Any requests that have not been processed are appended to the responses in the request buffer 108 at step 610. These unprocessed responses may be placed in the unused memory after compression, shown generally at memory 146 in
As can be seen by the example described above and shown in
If the email client 102 indicates that the email server 106 should use chaining, then step 602 branches to step 614, where the email server 106 creates a first header 150 (
At step 616, the email server 106 retrieves and fills the response buffer 110 with responses 152. Again, the response buffer 110 may be considered full once it reaches a predefined limit. It may take only one response to fill the response buffer 110, however, as used herein, a “set of responses” means one or more responses. At step 618, once the response buffer 110 is full or almost full, the email server 106 compresses and/or obfuscates the responses within the response buffer 110 in accordance with the instructions from the email client 102 (e.g., per the compression bit 126 and/or obfuscation bit 128). A compressed set 154 of responses is created, leaving a large section 156 of unused memory in the request buffer 108.
After compression and/or obfuscation, at step 620 a determination is made whether additional responses can fit within the response buffer 110. Again, whether additional responses can fit may be defined by the email client 102 or the email server 106. However, after the first compression, it is anticipated that additional space will be available. If additional space is available, then the process loops back to step 614, where the email server 106 creates and appends a second header 158 (
Once the response buffer 110 is full or almost full with responses, the email server 106 compresses and/or obfuscates the newly added responses 160 at step 618. A determination is again made at step 620 as to whether there is room left for further responses. If so, the process once again loops back to step 614, where a third header is appended, and the email server 106 once again fills the response buffer 110 with responses and compresses and/or obfuscates the responses (steps 616 and 618). This process is repeated until all requests have been completed or the response buffer 110 is full or almost full of headers and corresponding compressed responses. Once the response buffer 110 is full or almost full of compressed responses and headers (shown at the bottom of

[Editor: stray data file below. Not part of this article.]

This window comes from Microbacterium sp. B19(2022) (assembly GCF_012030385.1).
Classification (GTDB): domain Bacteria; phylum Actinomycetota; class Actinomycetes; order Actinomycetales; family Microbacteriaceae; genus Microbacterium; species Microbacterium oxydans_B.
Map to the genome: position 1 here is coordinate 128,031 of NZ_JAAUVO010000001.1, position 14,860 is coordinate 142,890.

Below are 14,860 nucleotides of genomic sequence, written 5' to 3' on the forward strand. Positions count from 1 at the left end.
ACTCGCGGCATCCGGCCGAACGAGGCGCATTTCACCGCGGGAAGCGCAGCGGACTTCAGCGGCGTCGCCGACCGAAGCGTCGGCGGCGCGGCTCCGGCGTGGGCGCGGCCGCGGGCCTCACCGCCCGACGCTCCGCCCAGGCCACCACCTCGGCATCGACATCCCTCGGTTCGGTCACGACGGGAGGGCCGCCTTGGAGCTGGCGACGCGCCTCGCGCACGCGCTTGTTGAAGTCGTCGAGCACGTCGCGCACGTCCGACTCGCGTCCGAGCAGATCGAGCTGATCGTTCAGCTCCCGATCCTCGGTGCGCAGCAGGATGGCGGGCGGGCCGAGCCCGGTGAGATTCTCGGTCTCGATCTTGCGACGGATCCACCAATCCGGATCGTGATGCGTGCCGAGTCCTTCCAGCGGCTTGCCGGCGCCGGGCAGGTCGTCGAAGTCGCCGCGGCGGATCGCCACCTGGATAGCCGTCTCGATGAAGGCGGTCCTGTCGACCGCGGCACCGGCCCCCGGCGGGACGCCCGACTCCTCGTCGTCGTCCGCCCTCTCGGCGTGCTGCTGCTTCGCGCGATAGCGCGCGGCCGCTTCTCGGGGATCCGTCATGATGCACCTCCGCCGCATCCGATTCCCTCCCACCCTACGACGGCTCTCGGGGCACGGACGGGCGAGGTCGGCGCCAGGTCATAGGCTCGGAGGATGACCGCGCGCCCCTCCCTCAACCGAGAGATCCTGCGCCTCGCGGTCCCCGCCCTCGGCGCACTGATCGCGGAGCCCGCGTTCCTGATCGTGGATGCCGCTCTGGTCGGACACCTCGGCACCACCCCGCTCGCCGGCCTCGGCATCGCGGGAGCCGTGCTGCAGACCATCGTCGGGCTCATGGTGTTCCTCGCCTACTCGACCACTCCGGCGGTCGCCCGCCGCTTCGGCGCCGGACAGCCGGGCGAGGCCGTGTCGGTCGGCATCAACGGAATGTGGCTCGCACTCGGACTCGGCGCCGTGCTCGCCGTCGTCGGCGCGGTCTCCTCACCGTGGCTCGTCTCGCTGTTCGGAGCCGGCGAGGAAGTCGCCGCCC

An email client 102 that receives the contents of the response buffer 110 in its receive buffer 112 may then process each of the sets of responses between the headers. If the response sets are compressed and/or obfuscated, then the email client 102 may decompress or reverse the obfuscation. In such a case, the email client 102 still has a plurality of response sets that it may then process.
As can be seen by the differences between the data sent in the non-chaining process in
Turning now to
Each header 161 may also include information 164 1 . . . 164 N, for example in the form of a bit file, that indicates whether the header 161 corresponds to the last response in the buffer. The header 161 may also include other information, such as the uncompressed size of the corresponding response information.
Note that the email server 106 may receive and process requests from multiple email clients 102 in parallel. To that end, a single email client 102 is shown merely to simplify the figures and accompanying explanation.
Using Larger Response Buffers
As described above, the email client 102 may be configured to inform the email server 106 what size of request and/or response buffers will be used. For example, in one embodiment of the present invention, the request buffers 104 and 108 are 32 KB each, and the optimal size of the response buffers 110 and 112 is 96 KB each, a ratio of 3 to 1.
Although the email client 102 may specify larger response buffers 110 and 112, the email client 102 may be configured to work with data chunks of responses that are smaller than the actual size of the response buffers 110 and 112. For example, 96K buffers may be specified for the response buffers 110 and 112, but the email client 102 may desire that all data chunks of responses be 32K or less. The packing or chaining of the present invention allows such a system to be operative.